8. Michael Martinez
Thirty-three-year-old Michael Martinez is a currently a switch-hitting second baseman with the Cleveland Indians. Unfortunately, he hasn’t had much success from either side of the plate. Martinez has five homers and 38 RBIs in 204 games with a career WAR of -107. He’s now with his third MLB team as he debuted with the Philadelphia Phillies in 2011 and was sent to Pittsburgh in 2014 where he lasted a year before heading to the Indians. Martinez has a career batting average of just .184 along with an on-base percentage of .235. He’s batted above the .200 mark just once, which was last year when he reached .267 in only 16 games. Martinez is now a free agent after Cleveland released him. He has 83 hits and 93 strikeouts so far in the Majors.
7. Tony Cruz
Tony Cruz broke into the league with the St. Louis Cardinals in 2011 and has struggled at the plate over his 258 games. He was recently traded to the Kansas City Royals and signed a one-year deal. The 29-year-old catcher has a career WAR of -234, an on-base percentage of .265, and a batting average of .220. He also lacks power since he’s chipped in with just five homers and 58 RBIs. Cruz’ career started out on a decent note as he batted .262 and .254 in his first two seasons, but those numbers fell to .203, .205, and .204 over the last three campaigns.
6. J.P. Arencibia
Catcher J.P. Arencibia has played 466 games since 2010 with Toronto, Texas, and Tampa and has a career WAR of 2.71 go to along with a batting average of just .212 as well as a poor on-base percentage of .258. However, he has managed 80 homers and 245 RBIs up to now. Arencibia has batted lower than .200 three times in his career and has reached the .300 mark in on-base percentage once, which was last season at .315. Things may be looking up for the 29-year-old as he hit .310 last year, but played in only 24 games. He has 333 hits and 488 strikeouts for his career so far. Arencibia recently signed a minor-league deal with Philadelphia.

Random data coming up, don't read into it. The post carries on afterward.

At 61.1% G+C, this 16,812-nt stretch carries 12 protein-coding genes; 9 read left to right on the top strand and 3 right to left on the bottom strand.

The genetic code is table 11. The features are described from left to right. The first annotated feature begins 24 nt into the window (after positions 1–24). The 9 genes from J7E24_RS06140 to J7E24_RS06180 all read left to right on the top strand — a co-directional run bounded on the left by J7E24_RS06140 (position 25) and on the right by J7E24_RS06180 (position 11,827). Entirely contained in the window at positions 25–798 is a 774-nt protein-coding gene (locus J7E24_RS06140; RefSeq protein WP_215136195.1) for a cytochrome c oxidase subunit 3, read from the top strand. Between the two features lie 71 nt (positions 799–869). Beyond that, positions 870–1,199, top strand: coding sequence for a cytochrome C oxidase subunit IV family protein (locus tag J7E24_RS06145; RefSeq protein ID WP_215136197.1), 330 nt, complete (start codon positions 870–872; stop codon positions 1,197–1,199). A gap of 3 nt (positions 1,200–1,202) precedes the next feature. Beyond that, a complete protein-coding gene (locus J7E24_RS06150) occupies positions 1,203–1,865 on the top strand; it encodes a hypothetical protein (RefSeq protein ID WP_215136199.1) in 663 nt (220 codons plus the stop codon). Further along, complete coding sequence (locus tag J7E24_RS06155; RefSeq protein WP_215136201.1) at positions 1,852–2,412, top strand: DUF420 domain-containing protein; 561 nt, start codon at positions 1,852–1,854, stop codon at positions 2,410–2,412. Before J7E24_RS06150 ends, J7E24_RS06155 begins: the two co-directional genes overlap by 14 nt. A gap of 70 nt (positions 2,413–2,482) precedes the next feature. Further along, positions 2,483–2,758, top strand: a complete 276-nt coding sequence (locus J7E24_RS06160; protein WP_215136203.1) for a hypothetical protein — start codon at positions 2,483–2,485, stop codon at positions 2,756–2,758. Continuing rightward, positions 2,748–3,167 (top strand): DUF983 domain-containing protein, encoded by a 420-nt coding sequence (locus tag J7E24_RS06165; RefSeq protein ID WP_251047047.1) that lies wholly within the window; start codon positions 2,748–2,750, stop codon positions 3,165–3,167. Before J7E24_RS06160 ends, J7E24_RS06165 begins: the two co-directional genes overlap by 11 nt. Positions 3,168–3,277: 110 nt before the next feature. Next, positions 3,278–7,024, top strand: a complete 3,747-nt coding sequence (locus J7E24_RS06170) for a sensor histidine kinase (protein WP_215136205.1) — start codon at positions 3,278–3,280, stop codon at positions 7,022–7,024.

5. Chris Carter
First-baseman Chris Carter could be a surprise on this list, but other than his power, he doesn’t offer much at the plate. Carter’s batting average since breaking into the league in 2010 is just .217 and his career WAR is 2.44. He spent his first three years with Oakland and has played the past three with Houston, but recently signed with the Milwaukee Brewers as a free agent. Carter has belted 109 home runs and 280 RBIs, but he’s batted above .200 just three times with his best being .239 in 2012. His other three seasons resulted in averages of .186, .136, and .199. The 28-year-old Carter has 377 career hits along with 669 strikeouts in 528 games.
4. Justin Smoak
It may be hard for fans to accept the fact that first-baseman Justin Smoak is an all or nothing player for the Toronto Blue Jays. Smoak has good power with 92 homers and 292 RBIs in 698 games, but has a career batting average of just .224 with 578 strikeouts compared to 506 hits. Smoak broke into the Majors with Texas in 2010 and has also played with Seattle. Smoak’s power helped the Jays reach the playoffs last season, but he then went 0 for 8 in the postseason. Smoak has signed for another year with Toronto and will hope to improve on his career WAR of 2.36.
3. Domonic Brown
Twenty-eight-year-old right fielder Domonic Brown has basically had one good season since breaking into the league with the Philadelphia Phillies back in 2010. He batted .272 in the 2013 campaign with 27 homers and 87 RBIs and was named to the All-Star game. However, his average fell to .237 in 2014 and was .228 last year. His career average is .246 with 54 homers and 229 RBIs in 492 games. His career WAR is -103 and the Phillies out-righted him from their 40-man roster in October. Brown’s OPS was .650 from the 2013 All-Star game through the 2015 season which ranked him 289th out of a total of 339 qualified hitters in MLB. Brown was also ranked 16th worst out of 133 outfielders.
2. Brian Bogusevic
Right fielder Brian Bogusevic of the Philadelphia Phillies is with his third team now and has played 321 games. He broke into the league in 2010 with Houston and has also played with the Chicago Cubs. The 31-year old has a career WAR of 2.23 and has a batting average of just .238. He has some power though with 19 homers and 67 RBI with a slugging percentage of .373. His on-base percentage isn’t the worst either at .311. Bogusevic got his best chance at the plate in 2012 with Houston when he played in 146 games, but he hit just .203 with seven homers and 28 RBIs. The Phillies have released him and Bogusevic has elected for free agency.
1. Drew Butera
Catcher Drew Butera of the Kansas City Royals broke into the league in 2010 with Minnesota. He’s now playing for his fourth team as he also had stints with the Los Angeles Dodgers and Los Angeles Angels. Unfortunately for the 32-year-old he has a -1.7 WAR after 305 games. Butera has a career batting average of just .185 to go along with nine home runs and 62 RBIs. His on-base percentage is a paltry .241 and his career slugging percentage is .266. Butera’s highest batting average for a season is .198, which he achieved in 2012. Butera batted just .196 last season, which was split between Kansas and the Angels. He’s also played about a dozen games at first base and has been charged with 25 past balls in 291 games as a catcher.